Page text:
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The link between casualties and demographic data - and the importance of vehicle design Iain Reeve Assistant Director (Economy, Transport and Planning)

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Presentation on theme: "The link between casualties and demographic data - and the importance of vehicle design Iain Reeve Assistant Director (Economy, Transport and Planning)"— Presentation transcript:

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2 The link between casualties and demographic data - and the importance of vehicle design Iain Reeve Assistant Director (Economy, Transport and Planning) Surrey County Council Louise Lloyd Chartered Statistician, TRL

3 3 Iain Reeve Assistant Director Economy, Transport & Planning

4 4 Ten a day, five a month GB3,65 0 3,62 1 3,5983,5993,4213,4233,4093,4503,4313,508 Surrey GB3,2213,2013,1722,9462,5382,2221,8501,901 Surrey

5 5 2012, so far.... JanFebMarAprilMayJunJulyAugSepOctNovDec Fatalities *0 Cumulative All Surrey roads (provisional) The 6 fatalities in October included 3 in one incident – a coach crash on the A3 near the Hindhead Tunnel

6 For those who prefer pictures 6 Note: The 2012 Surrey figure is a pro-rata of 10 months provisional data

7 Insert the title of your presentation here Presented by Name Here Job Title - Date A reduction in fatal casualties Who, why and what does this mean? Louise Lloyd

8 Page  8 Agenda Who: Which road user groups? Why: Vehicle safety influences Why: Temporal and economic influences What does this mean? Introduction

9 Aim Page  9 Investigate the causes of the major reduction in the number of road accident fatalities in

10 Aim Page  10 Investigate the causes of the major reduction in the number of road accident fatalities in

11 Hypotheses Page  11 Changes in: Financial stability Vehicle safety Weather Traffic

12 Page  12 Agenda Who: Which road user groups? Why: Vehicle safety influences Why: Temporal and economic influences What does this mean? Introduction

13 Page  13 Casualty trends by road user type Killed casualty trend by casualty class

14 Fatal casualties by age group Page  14

15 Young driver licence holders Page  15

16 Page  16 Agenda Who: Which road user groups? Why: Vehicle safety influences Why: Temporal and economic influences What does this mean? Introduction

17 Page  17 Exposure data by car class Traffic (billion kilometres) by vehicle type

18 Fatality rate by car type Page  18

19 Car registration year Page  19 Year of accident 0-2 years 3-5 years 6-10 years years 16+ years 20009% 11%13% 20106%7%8% 10% Proportion of vehicle occupant fatalities for all fatally and seriously injured occupants

20 Car registration year Page  20 Year of accident 0-2 years 3-5 years 6-10 years years 16+ years 20009% 11%13% 20106%7%8% 10% Proportion of vehicle occupant fatalities for all fatally and seriously injured occupants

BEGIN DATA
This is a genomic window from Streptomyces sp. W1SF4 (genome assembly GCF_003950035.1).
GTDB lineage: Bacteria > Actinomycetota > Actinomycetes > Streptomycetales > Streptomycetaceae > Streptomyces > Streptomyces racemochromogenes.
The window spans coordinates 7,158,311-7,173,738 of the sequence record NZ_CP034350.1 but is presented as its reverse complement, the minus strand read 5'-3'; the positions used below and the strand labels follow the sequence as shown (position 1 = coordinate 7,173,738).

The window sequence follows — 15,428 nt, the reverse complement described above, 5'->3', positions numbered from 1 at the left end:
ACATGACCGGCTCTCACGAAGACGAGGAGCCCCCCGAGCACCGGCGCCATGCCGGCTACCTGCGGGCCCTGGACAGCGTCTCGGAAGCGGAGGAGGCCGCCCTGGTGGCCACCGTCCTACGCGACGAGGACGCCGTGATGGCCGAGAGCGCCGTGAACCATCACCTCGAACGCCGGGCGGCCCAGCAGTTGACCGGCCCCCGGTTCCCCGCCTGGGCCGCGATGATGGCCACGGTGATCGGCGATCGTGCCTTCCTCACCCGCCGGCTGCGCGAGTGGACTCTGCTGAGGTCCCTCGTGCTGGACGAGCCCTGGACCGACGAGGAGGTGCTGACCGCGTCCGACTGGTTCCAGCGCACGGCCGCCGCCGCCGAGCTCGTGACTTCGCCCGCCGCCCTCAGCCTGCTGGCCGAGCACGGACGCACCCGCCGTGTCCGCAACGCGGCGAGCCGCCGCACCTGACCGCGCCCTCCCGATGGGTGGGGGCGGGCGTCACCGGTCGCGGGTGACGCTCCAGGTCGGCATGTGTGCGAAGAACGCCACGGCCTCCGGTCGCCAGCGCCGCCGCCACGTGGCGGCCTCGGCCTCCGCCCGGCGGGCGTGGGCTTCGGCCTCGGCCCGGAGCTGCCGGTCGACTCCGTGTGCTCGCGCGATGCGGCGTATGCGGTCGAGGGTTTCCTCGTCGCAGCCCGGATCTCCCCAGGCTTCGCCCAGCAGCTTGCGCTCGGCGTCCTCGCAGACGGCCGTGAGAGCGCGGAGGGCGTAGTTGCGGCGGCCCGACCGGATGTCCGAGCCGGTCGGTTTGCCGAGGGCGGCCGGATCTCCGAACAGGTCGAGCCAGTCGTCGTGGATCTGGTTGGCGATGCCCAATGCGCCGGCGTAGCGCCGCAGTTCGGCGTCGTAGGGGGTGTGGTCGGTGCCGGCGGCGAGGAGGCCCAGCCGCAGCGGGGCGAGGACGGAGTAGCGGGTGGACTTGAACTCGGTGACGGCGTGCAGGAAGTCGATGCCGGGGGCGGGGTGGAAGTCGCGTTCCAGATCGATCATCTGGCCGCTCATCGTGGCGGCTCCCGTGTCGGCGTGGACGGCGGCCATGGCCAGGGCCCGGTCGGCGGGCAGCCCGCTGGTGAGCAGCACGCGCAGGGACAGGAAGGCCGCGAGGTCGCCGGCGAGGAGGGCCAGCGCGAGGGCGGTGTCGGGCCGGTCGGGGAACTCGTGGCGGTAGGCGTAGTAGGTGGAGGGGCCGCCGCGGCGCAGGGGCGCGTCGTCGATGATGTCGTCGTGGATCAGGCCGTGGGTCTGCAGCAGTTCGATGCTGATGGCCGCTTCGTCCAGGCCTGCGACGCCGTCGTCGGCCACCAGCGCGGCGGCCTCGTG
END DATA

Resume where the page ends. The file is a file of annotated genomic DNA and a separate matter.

21 Car registration year Page  21 Year of accident 0-2 years 3-5 years 6-10 years years 16+ years 20009% 11%13% 20106%7%8% 10% Proportion of vehicle occupant fatalities for all fatally and seriously injured occupants

22 Page  22 Exposure data by car age Traffic (billion kilometres) by age of car

23 Page  23 Car secondary safety – drivers

24 Page  24 Car secondary safety – drivers

25 registered cars Page  25 Fatalities

26 registered cars Page  26 Fatalities Seriously injured

27 Page  27 Car secondary safety – pedestrian protection

28 Page  28 Car secondary safety – pedestrian protection

29 Page  29 Agenda Who: Which road user groups? Why: Vehicle safety influences Why: Temporal and economic influences What does this mean? Introduction

30 Quarterly fatality numbers Page  30

31 Quarterly fatality numbers Page  31

32 Minimum quarterly temperature Page  32

33 Minimum quarterly temperature Page  33

34 Page  34 Agenda Who: Which road user groups? Why: Vehicle safety influences Why: Temporal and economic influences What does this mean? Introduction

35 Conclusions Page  35 Financial stability Vehicle safety Weather Traffic

36 Conclusions Page  36 Traffic General reduction in traffic Reduction in young male drivers Drink driving accidents reduced Small reduction in speeding

37 Conclusions Page  37 Financial stability Traffic General reduction in traffic Reduction in young male drivers Drink driving accidents reduced Small reduction in speeding

38 Conclusions Page  38 Vehicle safety No change to trend in improvements due to secondary safety

39 Conclusions Page  39 Weather Progressively colder winters

40 What does this mean in Surrey? Page  40

41 41 This is important Road safety figures are always subject to some variances, but these results seem to be too extreme to be a random spike. We should not claim that we were responsible for all of this improvement. It seems to be a mixture of causalities – weather, recession, driver behaviour, vehicles More research is needed We need a dialogue on how to capture some or all of this improvement We need to inform drivers and vulnerable road users Suggests that we can reduce road deaths still further... if only we understand what is happening. Conclusions

42 Page  42 Louise Lloyd Senior Statistician

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